The quartet performing the compositions of vocalist Amirtha Kidambi (Seaven Teares/Elizabeth-Caroline Unit) lies nestled in a venn diagram of musical spheres and communities in New York City. Her and her collaborators saxophonist Matt Nelson (Battle Trance/Tune-Yards), bassist Brandon Lopez (Vape Drip) and drummer Max Jaffe (JOBS, Unnatural Ways) have crossed paths in the DIY underbelly, in incestuous circles of free improvisers, and uncomfortable chairs in concert halls of angular new music. The instrumentalists chosen for this project draw from a wide variety of vocabularies from hip-hop to free improv, each bringing their own highly individual sound to the group. The quartet uses composed material and loose structures as a template for improvisation. Oscillating between worlds of modal Sufi-like circular grooves and free improvisation to jagged rhythmic precision and punishing brutality, Thyagaraja, Coltrane or Stockhausen could be equally suspected as illegitimate fathers of their sound.
Amirtha’s background in Hindu devotional singing or Bhajan, led her to use the Indian harmonium as accompaniment and compositional tool. Amirtha has been singing with the harmonium since the age of 4 and has a deep connection to its timbre, intonation and mystical qualities. She was also inspired in part by her work with Darius Jones and the Carnatic tradition, to use abstract syllables to liberate the voice from specific literal ideas to facilitate unhindered improvisation, and to allow the listener a greater range of interpretation. Her music has developed through years of dedicated collaboration with bands, composers and other improvisers, finally leading to her own individual sound. She owes her developing sound to her cultural traditions, 90s R&B, John and Alice Coltrane, Edgard Varèse and many other musical languages and influences. The name Mother Tongues partly refers diversity of what she feels are equally native musical languages, that have found their expression in these compositions. Her actual mother tongue is Tamil.
Matt Nelson, saxophones
Brandon Lopez, bass
Max Jaffe, Drums
Amirtha Kidambi is invested in the performance, investigation and creation of exploratory musics, ranging from Carnatic vocal, free improvisation, experimental art rock and new music. As a soloist, collaborator and ensemble member in groups such as, the early music influenced dark folk band Seaven Teares, the homemade analog percussion and light group Ashcan Orchestra, and vocal quartet Elizabeth-Caroline Unit, Amirtha has performed in a variety of venues from DIY spaces to concert halls including Carnegie Hall, Issue Project Room, Silent Barn, Whitney Museum, Le Poisson Rouge and The Kitchen. In collaboration with Charlie Looker, the band Seaven Teares released their debut album Power Ballads in 2013 on Northern Spy Records. Recent projects include Apollo’s Accidental Answer a chamber opera with the Pat Spadine’s Ashcan Orchestra, the premiere of AACM founder and legendary composer/pianist Muhal Richard Abrams’ Dialogue Social, and The Oversoul Manual by Darius Jones, premiered at Roulette followed by a Carnegie Hall debut and releasing an album on Aum Fidelity in October 2014. She recently premiered Ben Vida’s work Slipping Control for voice and electronics with Tyondai Braxton at the Borderline Festival in Athens, Greece. Amirtha is fortunate to have had the great honor of working with the late composer Robert Ashley since 2011 in That Morning Thing and premiered WWW III (Just the Highlights). Amirtha and the Varispeed ensemble also premiered his final opera CRASH in the 2014 Whitney Biennial with a Spring 2015 performance run at Roulette.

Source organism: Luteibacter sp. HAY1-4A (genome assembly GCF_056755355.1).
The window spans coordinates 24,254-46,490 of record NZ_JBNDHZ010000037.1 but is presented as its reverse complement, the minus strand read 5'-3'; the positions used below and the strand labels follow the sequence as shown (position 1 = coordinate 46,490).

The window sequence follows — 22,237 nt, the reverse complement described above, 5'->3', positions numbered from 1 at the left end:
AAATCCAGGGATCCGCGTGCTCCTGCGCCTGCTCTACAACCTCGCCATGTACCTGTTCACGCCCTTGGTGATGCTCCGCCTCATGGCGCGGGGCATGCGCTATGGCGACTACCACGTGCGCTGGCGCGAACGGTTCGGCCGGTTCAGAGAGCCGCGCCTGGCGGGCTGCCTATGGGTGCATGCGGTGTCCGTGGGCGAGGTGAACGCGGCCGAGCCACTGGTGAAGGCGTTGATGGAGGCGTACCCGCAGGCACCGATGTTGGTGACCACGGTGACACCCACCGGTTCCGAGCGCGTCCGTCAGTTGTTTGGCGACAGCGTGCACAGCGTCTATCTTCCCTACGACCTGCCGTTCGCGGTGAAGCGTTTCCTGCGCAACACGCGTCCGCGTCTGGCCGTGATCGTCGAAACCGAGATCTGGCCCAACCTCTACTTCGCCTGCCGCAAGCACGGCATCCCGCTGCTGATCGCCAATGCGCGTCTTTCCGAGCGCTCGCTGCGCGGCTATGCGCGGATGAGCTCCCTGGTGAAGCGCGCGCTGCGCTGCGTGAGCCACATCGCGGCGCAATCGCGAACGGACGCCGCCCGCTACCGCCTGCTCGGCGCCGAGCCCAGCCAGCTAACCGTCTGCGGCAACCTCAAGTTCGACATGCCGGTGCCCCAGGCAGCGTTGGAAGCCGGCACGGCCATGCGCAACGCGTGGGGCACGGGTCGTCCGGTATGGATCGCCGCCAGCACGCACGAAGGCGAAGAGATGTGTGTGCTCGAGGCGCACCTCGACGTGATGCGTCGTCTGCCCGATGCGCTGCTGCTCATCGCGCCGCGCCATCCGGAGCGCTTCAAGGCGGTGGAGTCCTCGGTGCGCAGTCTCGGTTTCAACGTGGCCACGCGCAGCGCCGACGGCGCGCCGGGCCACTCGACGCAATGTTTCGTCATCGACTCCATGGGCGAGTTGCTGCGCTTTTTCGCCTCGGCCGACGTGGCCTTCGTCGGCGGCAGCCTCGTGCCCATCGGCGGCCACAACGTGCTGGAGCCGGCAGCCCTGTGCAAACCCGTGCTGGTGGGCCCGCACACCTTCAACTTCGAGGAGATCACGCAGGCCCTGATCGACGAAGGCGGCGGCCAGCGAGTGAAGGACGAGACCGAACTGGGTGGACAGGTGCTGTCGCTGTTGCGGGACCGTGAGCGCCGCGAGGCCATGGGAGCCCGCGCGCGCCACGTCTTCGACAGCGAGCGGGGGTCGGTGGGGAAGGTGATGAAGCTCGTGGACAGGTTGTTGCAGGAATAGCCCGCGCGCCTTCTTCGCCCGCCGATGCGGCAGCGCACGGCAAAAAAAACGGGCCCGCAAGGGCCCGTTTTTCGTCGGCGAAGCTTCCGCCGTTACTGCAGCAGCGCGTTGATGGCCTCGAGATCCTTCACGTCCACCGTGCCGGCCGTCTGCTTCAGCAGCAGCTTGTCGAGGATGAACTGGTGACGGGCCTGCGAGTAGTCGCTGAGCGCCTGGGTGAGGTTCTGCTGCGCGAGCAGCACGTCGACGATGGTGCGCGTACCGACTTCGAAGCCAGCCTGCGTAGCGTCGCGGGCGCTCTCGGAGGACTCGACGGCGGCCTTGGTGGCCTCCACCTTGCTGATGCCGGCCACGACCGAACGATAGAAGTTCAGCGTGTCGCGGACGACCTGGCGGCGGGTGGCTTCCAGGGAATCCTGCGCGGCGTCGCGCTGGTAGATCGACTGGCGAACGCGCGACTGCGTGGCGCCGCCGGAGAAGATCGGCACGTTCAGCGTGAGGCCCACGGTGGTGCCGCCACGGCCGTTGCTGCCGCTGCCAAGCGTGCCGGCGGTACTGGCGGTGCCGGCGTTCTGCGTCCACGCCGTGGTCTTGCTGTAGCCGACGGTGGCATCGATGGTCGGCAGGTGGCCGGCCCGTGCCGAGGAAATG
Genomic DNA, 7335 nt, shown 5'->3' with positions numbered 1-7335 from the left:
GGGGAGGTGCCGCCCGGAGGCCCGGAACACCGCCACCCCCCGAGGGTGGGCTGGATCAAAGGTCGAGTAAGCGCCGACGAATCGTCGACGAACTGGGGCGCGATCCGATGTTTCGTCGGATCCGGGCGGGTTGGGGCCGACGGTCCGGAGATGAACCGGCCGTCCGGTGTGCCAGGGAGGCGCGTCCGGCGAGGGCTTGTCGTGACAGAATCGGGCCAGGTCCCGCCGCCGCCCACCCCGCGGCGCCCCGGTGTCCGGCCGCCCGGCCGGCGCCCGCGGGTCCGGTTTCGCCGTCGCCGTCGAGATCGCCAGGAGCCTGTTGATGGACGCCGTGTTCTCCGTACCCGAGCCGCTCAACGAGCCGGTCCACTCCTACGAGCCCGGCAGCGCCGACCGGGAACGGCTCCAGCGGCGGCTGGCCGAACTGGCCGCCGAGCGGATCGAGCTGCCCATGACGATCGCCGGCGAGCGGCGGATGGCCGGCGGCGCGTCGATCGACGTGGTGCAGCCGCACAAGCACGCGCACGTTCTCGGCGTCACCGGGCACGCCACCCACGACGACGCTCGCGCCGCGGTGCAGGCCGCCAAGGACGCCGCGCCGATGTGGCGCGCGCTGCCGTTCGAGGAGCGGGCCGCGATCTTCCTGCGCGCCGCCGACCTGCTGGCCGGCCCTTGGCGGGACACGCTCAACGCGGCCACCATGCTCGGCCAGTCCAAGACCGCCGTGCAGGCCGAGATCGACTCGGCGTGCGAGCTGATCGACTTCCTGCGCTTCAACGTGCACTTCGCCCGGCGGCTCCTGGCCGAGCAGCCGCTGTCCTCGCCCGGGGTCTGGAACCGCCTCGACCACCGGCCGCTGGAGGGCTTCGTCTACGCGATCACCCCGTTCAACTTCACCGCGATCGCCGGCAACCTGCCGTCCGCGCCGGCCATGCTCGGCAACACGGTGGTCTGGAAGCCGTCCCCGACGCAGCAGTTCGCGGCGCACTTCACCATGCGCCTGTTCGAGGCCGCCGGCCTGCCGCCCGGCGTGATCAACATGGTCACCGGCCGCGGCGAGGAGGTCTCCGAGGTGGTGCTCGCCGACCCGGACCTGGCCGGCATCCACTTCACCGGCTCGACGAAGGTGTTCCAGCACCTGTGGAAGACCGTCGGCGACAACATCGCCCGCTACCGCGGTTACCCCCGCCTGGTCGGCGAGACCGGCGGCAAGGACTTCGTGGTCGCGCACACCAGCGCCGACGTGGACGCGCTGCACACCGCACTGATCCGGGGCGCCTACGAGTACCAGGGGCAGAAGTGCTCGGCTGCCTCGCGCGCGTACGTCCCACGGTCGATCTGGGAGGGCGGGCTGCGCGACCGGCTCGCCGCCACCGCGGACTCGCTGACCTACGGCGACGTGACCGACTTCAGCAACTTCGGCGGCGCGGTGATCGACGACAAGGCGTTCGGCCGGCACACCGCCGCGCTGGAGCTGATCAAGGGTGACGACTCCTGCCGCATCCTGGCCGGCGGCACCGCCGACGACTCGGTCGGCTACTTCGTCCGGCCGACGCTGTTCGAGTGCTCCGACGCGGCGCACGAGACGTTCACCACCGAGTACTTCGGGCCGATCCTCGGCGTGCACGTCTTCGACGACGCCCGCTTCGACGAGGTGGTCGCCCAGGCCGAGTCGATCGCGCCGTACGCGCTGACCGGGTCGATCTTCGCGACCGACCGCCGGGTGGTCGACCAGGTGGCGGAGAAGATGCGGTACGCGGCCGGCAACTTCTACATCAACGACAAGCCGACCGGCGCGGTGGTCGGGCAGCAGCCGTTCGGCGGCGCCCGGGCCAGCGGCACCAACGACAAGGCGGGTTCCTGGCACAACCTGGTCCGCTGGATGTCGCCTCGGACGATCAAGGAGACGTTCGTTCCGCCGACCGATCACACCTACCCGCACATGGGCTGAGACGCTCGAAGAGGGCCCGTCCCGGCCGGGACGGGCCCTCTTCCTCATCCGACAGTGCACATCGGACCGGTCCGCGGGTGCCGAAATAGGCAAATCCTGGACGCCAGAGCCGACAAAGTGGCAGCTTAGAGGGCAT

The Jerome Foundation, a long-time supporter of young composers, was a mainstay in Roulette’s early development and continues to help us fulfill our mission by presenting ambitious work by promising artists. Each year, the Jerome Foundation supports five artist residencies and four commissions at Roulette. These artists are consistently some of the strongest in our repertoire, and we are delighted to honor the Jerome Foundation’s 50th Anniversary grant.